public static void main(String[] args) {
    try {
      assert 4 == 5 : "4 is not 5, we thought it was";
    } catch (AssertionError ae) {
      System.out.println("We are ignoring this: " + ae);
    }
    System.out.println("The main thread happily carries on ...");
  }
}
  

When we run this with -enableassertions (or -ea for short), we see the following output:

We are ignoring this: AssertionError: 4 is not 5, we thought it was
The main thread happily carries on ...
  

Can be turned on/off per class

Assertions in C need to be set at compile time. In Java they can be enabled and disabled on a per-class basis at startup. This in effect increases the possible state space of our program exponentially. Every time we encounter an assertion, the program could go in two directions: either the assertion is evaluated, which might result in an AssertionError or it is not evaluated, in which case the thread simply carries on.

Every time a class contains an assertion, our state space doubles. Thus, if we have 20 classes with assertions, we would have 2^20 = 1 million times more states. To completely test the system, we would need to enable and disable the assertion status of each of the classes in the system.

In practice, we usually enable either all or none of the assertions. We would thus only double the state space, so we need to qualify our system with assertions on and then redo the qualification with them turned off.

Pragmatic Programmer

In the book Pragmatic Programmer, the authors make a strong point for keeping assertions turned on all the time, even in production. Since they could be turned off at runtime, we need to assume that they may not be evaluated at all.

Instead of using the assert mechanism, I sometimes throw the AssertionError directly, thus removing any confusion:

import java.util.*;
import java.util.concurrent.*;

public class FailedAssertion2 {
  public static <T> List<T> makeRandomList() {
    switch ((int) (Math.random() * 3)) {
      case 0: return new ArrayList<T>();
      case 1: return new LinkedList<T>();
      case 2: return new CopyOnWriteArrayList<T>();
      default: throw new AssertionError("Impossible case");
    }
  }
  public static void main(String[] args) {
    for (int i = 0; i < 10; i++) {
       System.out.println(
         makeRandomList().getClass().getSimpleName());
    }
  }
}
  

Exception Anti-Patterns

No discussion on exceptions would be complete without considering anti-patterns that have been adopted by programmers.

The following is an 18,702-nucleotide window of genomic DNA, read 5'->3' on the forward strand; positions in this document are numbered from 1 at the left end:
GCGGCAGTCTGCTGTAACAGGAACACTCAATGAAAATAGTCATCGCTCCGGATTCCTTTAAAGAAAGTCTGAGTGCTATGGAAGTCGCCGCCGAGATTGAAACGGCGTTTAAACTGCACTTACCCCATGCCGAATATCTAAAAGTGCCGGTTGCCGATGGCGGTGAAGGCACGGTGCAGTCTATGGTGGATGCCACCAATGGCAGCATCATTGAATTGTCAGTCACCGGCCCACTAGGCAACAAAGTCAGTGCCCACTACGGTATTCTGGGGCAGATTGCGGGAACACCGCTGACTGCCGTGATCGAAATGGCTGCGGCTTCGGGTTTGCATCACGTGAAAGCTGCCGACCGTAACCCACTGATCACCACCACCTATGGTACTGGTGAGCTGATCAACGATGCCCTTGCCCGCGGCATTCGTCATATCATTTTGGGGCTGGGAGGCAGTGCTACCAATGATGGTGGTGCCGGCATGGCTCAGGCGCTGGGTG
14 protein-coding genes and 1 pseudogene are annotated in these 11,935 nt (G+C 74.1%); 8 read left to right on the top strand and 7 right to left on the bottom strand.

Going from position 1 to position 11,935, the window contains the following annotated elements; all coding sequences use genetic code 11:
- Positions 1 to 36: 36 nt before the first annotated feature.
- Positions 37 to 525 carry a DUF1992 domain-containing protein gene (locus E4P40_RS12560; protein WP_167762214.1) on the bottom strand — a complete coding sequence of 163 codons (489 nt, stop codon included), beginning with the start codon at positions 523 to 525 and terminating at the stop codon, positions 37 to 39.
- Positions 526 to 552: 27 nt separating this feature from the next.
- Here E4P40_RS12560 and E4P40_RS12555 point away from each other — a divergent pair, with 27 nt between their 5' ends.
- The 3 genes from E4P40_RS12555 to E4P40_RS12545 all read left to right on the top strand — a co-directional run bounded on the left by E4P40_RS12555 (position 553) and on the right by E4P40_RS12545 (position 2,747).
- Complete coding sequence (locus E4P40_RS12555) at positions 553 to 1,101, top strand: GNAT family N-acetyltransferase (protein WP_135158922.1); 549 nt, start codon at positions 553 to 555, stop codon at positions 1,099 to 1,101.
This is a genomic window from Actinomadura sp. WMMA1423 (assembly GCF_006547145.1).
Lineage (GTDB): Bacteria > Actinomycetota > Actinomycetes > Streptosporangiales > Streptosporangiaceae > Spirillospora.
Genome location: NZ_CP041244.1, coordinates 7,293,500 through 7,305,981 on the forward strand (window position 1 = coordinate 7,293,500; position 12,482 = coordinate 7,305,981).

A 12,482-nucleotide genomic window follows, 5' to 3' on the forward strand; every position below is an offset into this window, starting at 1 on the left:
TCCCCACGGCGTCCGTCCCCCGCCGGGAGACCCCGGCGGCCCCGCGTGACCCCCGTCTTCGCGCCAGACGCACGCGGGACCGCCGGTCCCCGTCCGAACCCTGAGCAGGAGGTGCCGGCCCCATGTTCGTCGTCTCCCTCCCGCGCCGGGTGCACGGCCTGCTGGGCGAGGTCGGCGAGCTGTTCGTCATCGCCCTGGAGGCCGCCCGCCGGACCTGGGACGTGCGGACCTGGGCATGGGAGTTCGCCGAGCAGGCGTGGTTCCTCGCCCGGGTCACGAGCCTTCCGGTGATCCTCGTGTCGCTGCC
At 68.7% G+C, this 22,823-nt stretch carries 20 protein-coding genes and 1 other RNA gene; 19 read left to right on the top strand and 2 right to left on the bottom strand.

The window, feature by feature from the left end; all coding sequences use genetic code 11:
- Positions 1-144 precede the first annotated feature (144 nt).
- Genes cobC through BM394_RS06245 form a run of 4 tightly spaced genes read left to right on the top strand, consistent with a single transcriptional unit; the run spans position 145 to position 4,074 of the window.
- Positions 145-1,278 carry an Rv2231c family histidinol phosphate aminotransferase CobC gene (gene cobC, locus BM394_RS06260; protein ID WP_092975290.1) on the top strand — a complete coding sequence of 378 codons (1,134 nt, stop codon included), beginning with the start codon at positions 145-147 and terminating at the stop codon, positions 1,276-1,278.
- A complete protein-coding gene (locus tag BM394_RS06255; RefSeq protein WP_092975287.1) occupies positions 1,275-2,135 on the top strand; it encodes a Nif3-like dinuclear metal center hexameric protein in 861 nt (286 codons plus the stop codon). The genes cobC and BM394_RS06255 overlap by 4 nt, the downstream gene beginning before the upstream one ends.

Flow control

We should never cause an exception that is otherwise preventable. I have seen code where instead of checking bounds, it is assumed that the data will be correct and then RuntimeExceptions are caught:

Here is an example of bad code (please don't code like this):

public class Antipattern1 {
  public static void main(String[] args) {
    try {
      int i = 0;
      while (true) {
        System.out.println(args[i++]);
      }
    } catch (ArrayIndexOutOfBoundsException e) {
      // we are done
    }
  }
}
  

Avoiding cost of if

The second anti-pattern started appearing as a misguided attempt to optimize Java code. The argument was that the try-catch statement costs less than the if when the condition is mostly true anyway. The code then became completely unreadable, due to deep levels of try-catch. Again, this is an anti-pattern, so I do not recommended that you implement your code this way:

public class Antipattern2 {
  private final int val1;
  private final String val2;
  private final long val3;

  public Antipattern2(int val1, String val2, long val3) {
    this.val1 = val1;
    this.val2 = val2;
    this.val3 = val3;
  }

  public boolean equals(Object o) {
    if (this == o) return true;
    try {
      Antipattern2 that = (Antipattern2) o;
      return val1 == that.val1
             && val3 == that.val3
             && (val2 == that.val2 || val2.equals(that.val2));
    } catch(ClassCastException ex) {
      return false;
    } catch(NullPointerException ex) {
      return false;
    }
  }
  public int hashCode() {
    int result;
    result = val1;
    result = 31 * result + val2.hashCode();
    result = 31 * result + (int) (val3 ^ (val3 >>> 32));
    return result;
    }
  }
}
  

Conclusion

We started off this article with some historical discussion that explained where the name RuntimeException comes from. We then looked at some best practices for using exceptions correctly, followed by a brief look at assertions. Lastly, we ended off with two anti-patterns for how programmers abuse exception handling.

Kind regards

Heinz